There may be some sort of an empirical spectrum between male and female, albeit one overwhelmingly populated at the poles. However, the existence of such an empirical spectrum is not proof against sexual dimorphism, because there remain only two functional forms of sex around which specific human beings are clustered. All intermediate forms are departures from these, without an integral purpose of their own.
Intersex and Gender
Whereas the sexed character of our bodies is subject to differing conceptual cultural constructions, this material basis of our sexed bodies—sex—doesn’t possess anything like the same ambivalence and openness to construction as the intentional and personal reality that (cor)responds to it—gender. The distinction between sex and gender—along with the denial of such a distinction (whether to subject all to the logic of ‘performativity’ or subject gender to the extreme determination of nature)—has been grossly misused by many. It may possess at least some heuristic value, however, for making such a distinction between the material basis provided by the body and the personal reality that answers to it. This distinction is, I believe, significant when speaking about intersex, for it maintains a conceptual gap between the body and the person, without requiring a denial that the former is in many respects the latter’s objective aspect.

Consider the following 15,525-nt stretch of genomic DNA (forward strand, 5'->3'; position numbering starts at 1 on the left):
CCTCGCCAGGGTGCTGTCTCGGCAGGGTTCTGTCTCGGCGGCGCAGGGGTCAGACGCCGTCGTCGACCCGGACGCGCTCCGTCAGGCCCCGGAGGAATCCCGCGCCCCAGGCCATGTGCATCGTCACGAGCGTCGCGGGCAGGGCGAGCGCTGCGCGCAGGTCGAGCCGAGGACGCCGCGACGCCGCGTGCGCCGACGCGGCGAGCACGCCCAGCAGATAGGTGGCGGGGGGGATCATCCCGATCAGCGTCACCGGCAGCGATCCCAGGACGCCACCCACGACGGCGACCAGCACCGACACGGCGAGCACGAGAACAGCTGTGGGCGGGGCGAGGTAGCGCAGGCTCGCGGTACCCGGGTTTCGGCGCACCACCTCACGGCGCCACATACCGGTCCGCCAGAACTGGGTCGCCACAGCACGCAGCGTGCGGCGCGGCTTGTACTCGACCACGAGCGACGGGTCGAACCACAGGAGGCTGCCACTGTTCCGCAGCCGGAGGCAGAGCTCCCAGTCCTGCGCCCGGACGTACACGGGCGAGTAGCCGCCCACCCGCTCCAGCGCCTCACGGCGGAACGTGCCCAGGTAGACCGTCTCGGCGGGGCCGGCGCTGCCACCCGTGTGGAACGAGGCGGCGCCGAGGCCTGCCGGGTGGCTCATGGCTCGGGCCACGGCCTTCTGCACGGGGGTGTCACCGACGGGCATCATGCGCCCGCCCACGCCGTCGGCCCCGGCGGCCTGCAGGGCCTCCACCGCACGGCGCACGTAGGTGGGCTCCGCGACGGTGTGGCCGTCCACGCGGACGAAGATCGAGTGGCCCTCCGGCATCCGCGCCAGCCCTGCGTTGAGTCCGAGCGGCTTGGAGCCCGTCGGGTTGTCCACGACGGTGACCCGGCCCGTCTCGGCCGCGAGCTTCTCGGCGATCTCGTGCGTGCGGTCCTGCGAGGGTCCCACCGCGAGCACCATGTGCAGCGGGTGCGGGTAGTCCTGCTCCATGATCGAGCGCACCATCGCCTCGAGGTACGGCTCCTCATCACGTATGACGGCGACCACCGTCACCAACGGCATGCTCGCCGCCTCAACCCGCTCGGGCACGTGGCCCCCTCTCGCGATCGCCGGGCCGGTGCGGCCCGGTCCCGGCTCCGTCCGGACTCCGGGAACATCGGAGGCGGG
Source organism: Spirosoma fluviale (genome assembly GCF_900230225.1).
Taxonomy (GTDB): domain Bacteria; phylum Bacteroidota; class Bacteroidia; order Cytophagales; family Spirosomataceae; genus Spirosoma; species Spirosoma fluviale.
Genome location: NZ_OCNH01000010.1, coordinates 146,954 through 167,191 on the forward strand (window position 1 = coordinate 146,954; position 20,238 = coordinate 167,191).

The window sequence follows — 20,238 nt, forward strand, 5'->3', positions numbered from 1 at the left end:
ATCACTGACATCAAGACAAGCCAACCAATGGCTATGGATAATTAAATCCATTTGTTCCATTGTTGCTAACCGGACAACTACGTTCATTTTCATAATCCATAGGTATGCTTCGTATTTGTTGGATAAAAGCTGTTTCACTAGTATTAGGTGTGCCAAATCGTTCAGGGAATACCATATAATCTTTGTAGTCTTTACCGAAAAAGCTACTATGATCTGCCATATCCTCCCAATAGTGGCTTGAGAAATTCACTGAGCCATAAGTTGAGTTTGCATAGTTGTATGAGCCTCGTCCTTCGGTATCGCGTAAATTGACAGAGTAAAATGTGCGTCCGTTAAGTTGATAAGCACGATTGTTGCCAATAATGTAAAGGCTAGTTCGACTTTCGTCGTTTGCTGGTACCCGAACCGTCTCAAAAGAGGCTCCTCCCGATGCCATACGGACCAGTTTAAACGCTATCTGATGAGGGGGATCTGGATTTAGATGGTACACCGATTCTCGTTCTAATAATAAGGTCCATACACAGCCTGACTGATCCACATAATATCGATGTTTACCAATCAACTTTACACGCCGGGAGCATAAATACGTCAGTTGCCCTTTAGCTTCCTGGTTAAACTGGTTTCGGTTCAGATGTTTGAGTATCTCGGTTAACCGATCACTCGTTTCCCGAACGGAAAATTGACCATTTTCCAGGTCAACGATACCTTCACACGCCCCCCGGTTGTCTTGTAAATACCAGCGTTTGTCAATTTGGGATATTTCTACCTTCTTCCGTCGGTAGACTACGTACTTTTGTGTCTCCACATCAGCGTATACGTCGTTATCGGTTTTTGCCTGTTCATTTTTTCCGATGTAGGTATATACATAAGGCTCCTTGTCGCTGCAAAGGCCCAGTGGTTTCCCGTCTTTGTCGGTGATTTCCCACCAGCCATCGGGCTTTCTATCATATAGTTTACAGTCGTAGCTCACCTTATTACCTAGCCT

Humanity isn’t just sexually dimorphic, but is also gender differentiated. Gender differentiation arises from the relationship between one’s self and one’s sex. Specific gender distinctions are usually fairly arbitrary, variable, and are socially constructed. However, gender differentiation as such is universal. Every human society recognizes the existence of distinct kinds or genres of persons—gender—as a fact somehow grounded in the sexual differentiation of bodies. ‘Man and woman’ as categories of gender—different genres of person—are widely perceived to correspond more or less exactly to ‘male and female’ as categories of sexed bodies. In biblical and Christian thought, this relationship between the bodily and material reality of sex and the personal, cultural, and intentional reality of gender is a strong one. Humanity isn’t just sexually dimorphic, but is also marked by the profound polarity of personal kinds named by ‘man and woman’.
Given the relationship between one’s sex and one’s self, it is not surprising that persons with intersex conditions should raise difficult questions about gender, nor that bodily defects in such cases should hold the potential of peculiarly acute problems of identity. Of course, such problems do not press themselves upon all with equal force. Having a body with an intersex condition need not mean that one’s sex is itself ambiguous, as one’s body’s sex may be clear in all other respects. In such cases, the intersex condition will probably be experienced in terms of one’s otherwise clear identity as man or woman. The distinctions between intersex bodies and bodies with intersex conditions and between bodies and persons may often prove important here.